In the mad world of health care, the CAA21's gag clause prohibition stops plans from shackling themselves to agreements that suppress vital information and data. This "gag clause" is a sneaky contractual term that keeps information locked away from prying eyes.
What kind of info? Think provider-specific costs, quality of care information and/or data, or electronic access to de-identified claims. It could be hidden in agreements between plans and providers, networks, TPAs, PBMs, or other service providers with a network.
But here's the catch: these restrictions don't have to be spelled out word-for-word. As long as the contract term, directly or indirectly, muzzles a plan from sharing the goods, it's breaking the gag clause prohibition rules.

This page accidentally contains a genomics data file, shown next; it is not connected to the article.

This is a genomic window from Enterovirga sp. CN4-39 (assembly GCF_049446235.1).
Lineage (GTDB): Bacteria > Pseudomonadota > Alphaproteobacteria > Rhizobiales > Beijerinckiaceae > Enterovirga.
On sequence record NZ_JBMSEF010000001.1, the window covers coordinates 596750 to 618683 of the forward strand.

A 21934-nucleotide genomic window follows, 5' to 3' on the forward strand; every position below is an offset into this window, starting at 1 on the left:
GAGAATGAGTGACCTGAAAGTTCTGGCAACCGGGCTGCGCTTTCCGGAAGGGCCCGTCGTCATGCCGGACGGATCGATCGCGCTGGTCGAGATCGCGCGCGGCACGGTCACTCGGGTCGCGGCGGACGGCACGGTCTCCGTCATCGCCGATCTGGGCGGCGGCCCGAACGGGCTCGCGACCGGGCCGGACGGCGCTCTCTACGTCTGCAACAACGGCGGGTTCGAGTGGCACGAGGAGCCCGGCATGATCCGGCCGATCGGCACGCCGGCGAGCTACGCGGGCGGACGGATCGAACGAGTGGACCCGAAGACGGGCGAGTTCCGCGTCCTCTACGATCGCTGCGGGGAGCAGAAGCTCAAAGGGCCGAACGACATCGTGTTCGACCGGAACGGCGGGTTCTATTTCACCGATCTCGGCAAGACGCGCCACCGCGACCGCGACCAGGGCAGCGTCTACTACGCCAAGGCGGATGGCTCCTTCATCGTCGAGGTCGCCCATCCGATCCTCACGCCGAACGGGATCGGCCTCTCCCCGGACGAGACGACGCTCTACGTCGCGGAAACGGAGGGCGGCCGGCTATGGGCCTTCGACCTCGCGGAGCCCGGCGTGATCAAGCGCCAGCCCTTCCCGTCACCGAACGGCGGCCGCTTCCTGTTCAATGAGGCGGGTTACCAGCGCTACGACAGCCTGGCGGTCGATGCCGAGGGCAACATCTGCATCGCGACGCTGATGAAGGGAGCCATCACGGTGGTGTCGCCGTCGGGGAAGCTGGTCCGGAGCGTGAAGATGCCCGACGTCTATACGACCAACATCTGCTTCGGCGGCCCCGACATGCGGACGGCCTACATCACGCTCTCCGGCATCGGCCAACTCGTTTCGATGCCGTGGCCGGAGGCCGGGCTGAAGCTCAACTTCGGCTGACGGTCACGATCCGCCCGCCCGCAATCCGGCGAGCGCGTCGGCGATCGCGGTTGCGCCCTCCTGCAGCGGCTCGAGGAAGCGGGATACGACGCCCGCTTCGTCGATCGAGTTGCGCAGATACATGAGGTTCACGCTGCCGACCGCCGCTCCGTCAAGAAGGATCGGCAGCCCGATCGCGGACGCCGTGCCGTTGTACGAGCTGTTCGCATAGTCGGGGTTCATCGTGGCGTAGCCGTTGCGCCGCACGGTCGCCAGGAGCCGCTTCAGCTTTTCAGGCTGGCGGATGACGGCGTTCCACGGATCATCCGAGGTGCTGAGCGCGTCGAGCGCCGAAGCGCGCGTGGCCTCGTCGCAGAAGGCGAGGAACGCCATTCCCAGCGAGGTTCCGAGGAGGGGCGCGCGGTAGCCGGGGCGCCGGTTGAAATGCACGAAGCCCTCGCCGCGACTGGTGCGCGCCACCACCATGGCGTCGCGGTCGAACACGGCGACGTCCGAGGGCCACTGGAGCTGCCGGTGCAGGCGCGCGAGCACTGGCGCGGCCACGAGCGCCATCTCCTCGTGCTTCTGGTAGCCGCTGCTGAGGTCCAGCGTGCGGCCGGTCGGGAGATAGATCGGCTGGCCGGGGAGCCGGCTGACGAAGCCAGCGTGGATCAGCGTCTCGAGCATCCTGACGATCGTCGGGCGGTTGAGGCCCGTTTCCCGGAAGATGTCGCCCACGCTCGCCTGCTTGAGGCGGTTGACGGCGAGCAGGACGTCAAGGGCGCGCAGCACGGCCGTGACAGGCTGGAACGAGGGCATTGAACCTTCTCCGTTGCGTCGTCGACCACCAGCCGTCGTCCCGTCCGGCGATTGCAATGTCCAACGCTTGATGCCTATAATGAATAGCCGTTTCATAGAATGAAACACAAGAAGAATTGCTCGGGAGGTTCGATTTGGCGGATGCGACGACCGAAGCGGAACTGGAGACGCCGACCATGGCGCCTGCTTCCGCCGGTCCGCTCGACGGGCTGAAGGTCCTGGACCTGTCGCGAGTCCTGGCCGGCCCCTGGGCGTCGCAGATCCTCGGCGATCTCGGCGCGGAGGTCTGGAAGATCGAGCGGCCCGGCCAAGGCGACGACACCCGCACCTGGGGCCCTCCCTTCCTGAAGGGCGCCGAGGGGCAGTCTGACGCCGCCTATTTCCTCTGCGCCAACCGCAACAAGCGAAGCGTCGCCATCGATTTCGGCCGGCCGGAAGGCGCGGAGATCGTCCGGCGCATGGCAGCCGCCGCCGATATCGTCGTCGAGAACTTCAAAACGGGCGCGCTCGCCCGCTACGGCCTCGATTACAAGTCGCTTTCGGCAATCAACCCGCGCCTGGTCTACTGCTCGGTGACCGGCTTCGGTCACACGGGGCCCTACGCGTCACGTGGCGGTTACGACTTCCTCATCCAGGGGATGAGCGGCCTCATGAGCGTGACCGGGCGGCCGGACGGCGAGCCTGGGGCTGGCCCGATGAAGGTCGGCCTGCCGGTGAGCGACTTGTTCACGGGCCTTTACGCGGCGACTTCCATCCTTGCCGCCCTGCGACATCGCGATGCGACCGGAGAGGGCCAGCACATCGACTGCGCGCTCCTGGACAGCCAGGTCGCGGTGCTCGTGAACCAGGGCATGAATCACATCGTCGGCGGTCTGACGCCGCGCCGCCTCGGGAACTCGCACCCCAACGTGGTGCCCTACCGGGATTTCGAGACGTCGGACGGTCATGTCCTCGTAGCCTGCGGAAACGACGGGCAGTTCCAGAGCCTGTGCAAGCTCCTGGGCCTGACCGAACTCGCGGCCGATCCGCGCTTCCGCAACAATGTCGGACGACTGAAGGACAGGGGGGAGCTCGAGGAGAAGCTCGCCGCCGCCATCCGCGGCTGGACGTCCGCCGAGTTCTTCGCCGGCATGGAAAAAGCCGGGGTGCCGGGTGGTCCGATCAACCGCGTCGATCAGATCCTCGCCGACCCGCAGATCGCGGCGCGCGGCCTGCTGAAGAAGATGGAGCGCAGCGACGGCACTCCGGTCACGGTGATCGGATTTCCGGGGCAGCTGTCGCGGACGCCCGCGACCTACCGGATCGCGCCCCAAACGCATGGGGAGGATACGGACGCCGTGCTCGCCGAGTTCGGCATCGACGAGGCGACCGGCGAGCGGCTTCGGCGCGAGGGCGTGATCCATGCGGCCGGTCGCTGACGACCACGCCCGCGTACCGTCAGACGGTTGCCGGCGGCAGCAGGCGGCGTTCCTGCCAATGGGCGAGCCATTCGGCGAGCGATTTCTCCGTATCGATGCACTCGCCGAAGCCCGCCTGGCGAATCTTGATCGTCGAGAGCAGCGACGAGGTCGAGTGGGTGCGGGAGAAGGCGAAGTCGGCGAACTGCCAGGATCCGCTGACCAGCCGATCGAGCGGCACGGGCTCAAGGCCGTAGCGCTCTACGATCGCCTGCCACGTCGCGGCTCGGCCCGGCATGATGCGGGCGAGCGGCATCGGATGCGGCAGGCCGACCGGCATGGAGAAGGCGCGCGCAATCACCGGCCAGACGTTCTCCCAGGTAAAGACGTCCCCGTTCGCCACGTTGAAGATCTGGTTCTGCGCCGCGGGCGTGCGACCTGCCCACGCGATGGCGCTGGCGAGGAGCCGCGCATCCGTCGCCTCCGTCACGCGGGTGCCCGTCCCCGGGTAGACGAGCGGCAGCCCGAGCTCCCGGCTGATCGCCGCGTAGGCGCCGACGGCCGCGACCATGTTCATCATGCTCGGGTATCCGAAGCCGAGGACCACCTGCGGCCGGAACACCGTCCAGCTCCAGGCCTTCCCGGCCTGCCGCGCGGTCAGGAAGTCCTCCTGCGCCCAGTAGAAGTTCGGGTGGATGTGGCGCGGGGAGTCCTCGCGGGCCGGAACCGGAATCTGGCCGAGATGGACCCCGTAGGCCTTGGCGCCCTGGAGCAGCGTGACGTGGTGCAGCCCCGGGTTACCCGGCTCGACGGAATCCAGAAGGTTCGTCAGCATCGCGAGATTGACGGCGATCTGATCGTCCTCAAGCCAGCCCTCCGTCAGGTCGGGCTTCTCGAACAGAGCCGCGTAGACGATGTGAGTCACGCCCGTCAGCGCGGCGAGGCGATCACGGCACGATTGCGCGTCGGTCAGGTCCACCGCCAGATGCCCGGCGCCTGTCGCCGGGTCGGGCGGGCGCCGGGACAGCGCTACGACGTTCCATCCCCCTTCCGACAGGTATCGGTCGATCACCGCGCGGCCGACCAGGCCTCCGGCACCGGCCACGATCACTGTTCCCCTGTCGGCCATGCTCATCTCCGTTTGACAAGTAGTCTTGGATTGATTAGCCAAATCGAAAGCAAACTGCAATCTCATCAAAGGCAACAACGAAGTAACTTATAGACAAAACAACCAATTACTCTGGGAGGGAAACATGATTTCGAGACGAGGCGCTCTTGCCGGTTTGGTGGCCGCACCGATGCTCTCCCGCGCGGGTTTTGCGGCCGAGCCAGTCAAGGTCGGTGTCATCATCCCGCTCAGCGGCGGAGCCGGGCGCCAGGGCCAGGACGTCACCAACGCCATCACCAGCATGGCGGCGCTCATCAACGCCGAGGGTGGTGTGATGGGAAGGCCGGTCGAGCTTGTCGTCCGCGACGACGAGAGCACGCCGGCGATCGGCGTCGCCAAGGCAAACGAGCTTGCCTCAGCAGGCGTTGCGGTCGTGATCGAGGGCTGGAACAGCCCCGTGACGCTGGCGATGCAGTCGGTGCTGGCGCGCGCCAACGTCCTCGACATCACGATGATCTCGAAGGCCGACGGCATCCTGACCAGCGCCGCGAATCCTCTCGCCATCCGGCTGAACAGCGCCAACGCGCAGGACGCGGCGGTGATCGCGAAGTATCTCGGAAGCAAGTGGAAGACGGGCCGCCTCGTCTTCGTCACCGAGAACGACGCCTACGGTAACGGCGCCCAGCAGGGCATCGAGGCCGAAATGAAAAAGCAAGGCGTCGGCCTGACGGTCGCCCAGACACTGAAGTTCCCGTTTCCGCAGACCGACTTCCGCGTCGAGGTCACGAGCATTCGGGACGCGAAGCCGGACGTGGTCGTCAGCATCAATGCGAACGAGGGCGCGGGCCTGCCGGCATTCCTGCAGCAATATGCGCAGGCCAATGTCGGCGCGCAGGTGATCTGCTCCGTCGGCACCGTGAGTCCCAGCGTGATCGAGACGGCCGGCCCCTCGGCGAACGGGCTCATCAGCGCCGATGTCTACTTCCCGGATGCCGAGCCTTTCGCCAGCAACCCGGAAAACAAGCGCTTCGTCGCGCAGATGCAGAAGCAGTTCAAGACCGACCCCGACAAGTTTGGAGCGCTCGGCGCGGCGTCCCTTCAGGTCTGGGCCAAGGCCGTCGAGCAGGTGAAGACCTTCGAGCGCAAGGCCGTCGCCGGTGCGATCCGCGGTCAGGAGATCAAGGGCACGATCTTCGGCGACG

Who must comply? Fully insured and self-insured group health plans – ERISA plans, non-Federal governmental plans, and church plans – must all toe the line with this prohibition. Grandfathered health plans don't get a free pass, either.
And it doesn't stop there. Plans must also swear an oath of gag clause prohibition compliance every year. The first deadline looms on December 31, 2023, covering agreements from December 27, 2020, through December 31, 2023. After that, attestations are due annually by December 31st.
Some entities can sidestep this attestation requirement if they only offer excepted benefits (like accident-only or disability coverage) or if they're short-term insurance providers or Medicare/Medicaid plans. HRAs and account-based group health plans can breathe easy, too.